It is interesting how no one points out how much of an active choice it is to decide to learn using Linux compared to trying to stick to the old OS you were born with. There are of course some essential scientific reasons to be using it and these have been already exposed here. But discovering the open-source world, is for me, one of the most important rewards in learning Linux. Additionally, the open-source model clearly corresponds to the scientific approach: sharing results and methods for others to build on, in order for them to develop their own results and methods.
Discovering this might lead you to:
develop the reproducibility of your experiments (automatic pipelines with all your custom parameters)
contribute to and develop open-source tools for the community
contribute to the spreading of open-source tools in the community
learn how to take the best advantage of your hardware by controlling your OS
I will end by saying that taking the time to learn Linux has been by far one of my best 'career' choices.
Bioinformatics algorithms are often run on server farms ("in the cloud") for high MIPs processing. Writing applications to run on such servers is easier on a POSIX system.
I would recommend your students use OS/X because :
it is the world's most popular end-user Unix system and has the highest ease of use especially for use by non-computer scientists.
OS/X is written on BSD, the most recognized unix kernel in professional server environments.
Because OS/X is a commercial mass-market unix, the most frequent problem of open source Unix (Linux or BSD) is avoided: the system hardware is 100% supported by the software without any device driver problems.
more of their bio peers will be using OS/X (check the counts in the audience when at a conference).
there is no such thing as "running Linux", only "running a GNU/Linux Distribution" and the choice of distribution is a big decision itself with limitations and fragmented user bases of those environments. Arch vs Gentoo vs Ubuntu vs Redhat Enterprise vs Fedora vs SUSE vs just forget it.
Even after choosing the GNU/Linux distribution, there is a still the big decision of which desktop environment to choose and fragmented user bases of those environments. Gnome vs KDE vs XFCE vs etc etc etc just forget it.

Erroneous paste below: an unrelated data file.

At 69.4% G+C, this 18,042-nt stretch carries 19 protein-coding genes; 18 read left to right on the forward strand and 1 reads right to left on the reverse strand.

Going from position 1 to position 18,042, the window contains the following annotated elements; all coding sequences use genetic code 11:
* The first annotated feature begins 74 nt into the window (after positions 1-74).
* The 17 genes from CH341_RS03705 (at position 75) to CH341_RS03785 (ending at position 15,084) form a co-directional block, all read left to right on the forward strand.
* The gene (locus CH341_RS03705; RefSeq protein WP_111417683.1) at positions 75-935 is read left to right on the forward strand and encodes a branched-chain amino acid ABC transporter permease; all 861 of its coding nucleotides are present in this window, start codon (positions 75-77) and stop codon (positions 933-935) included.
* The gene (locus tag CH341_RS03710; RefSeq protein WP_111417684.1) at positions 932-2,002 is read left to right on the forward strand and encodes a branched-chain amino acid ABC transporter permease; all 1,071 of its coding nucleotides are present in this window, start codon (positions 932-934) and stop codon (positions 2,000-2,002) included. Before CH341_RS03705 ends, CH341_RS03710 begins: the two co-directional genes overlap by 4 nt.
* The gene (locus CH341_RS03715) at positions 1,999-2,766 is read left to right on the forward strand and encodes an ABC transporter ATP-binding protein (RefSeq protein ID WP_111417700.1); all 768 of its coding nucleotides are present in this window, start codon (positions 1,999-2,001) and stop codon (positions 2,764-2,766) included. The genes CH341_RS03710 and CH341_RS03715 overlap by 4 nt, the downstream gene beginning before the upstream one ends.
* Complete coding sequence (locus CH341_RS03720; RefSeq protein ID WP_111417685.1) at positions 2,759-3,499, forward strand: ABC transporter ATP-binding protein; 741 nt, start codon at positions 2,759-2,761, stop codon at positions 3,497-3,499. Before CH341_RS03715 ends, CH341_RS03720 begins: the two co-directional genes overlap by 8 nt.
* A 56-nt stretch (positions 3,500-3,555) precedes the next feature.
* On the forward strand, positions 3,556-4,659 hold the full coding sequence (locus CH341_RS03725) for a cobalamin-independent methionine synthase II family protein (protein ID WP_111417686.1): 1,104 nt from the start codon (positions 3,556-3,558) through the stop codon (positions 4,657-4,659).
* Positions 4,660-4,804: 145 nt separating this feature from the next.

I am for sure going to get negative votes for the above opinion (and likely some might rail -- incorrectly -- about the financial costs of "free" vs "paid" unix)
"Because that's the tool you're giving them."
Figure out for yourself whether you're teaching about bioinformatics tools or if you're doing Linux advocacy.
I'm a Unix user myself (OpenBSD in my case), but I would never put a Unix box in the hands of someone who is more proficient with Windows than with Unix, unless there was some other reason for them to be using Unix (tools, funding, ability to collaborate etc.).
Also, I wonder if there's anything called "Linux programming skills"? Perl, Python, C, C++ and most other languages can be programmed on most types of operating systems.
Do you have to justify the topic and methods you choose? I would try to avoid to start the prototypic flameware in the lecture. In comparison, in a lecture of protein structure you would not have to explain why you present the Photo System I but not a RNA-Polymerase... I would say: you decide, you are the chef, and basta.
@cjt The courses are about bioinformatics, but I am going to spend a lot of time on teaching Linux and everything will be done in Linux afterward. I feel compelled to justify such a choice since it does require quite an effort on the part of the students. Cheers
Linux specifically, or UNIX more broadly?
@Andreas I'm not trying to do Linux advocacy, except that it seems the only powerful enough option to me... I also did not talk about 'Linux programming skill'. I mentioned 'Linux AND programming skill' Cheers
@Casey. Let's say that 'UNIX compatible systems' are great because the UNIX philosophy was great, but if I expect people to be able to use a UNIX compatible system quickly, I'm sure going to go for Linux using a Ubuntu distro. My objective is very practical. I'm not trying to turn anybody into a hardcore UNIX geek, only to give them powerful and flexible tools and teach then how to use them for advancing their projects.
Ah, sorry for mis-reading.
If it is the only viable option that you can see, it implies that you already know how to justify it.
@Andreas. Well, more or less. As I mentioned, I do see reasons, but when you fall in love with Linux, the big reason that matters in the end is loving to do your job every day just because I can use bash/Python/Perl etc. :) I can't expect them to understand that feeling from the start. I also don't want my argument to sound like that. That is the reason why I ask for the resourcefulness of this forum :)
Sjeez and all these answers and comments are from the same people that complain that a basic R question is not bioinformatics (sorry couldn't resist).
Thanks a lot people! I have to give the right answer to somebody so I give it to the most popular answer. But keep the suggestions coming! Cheers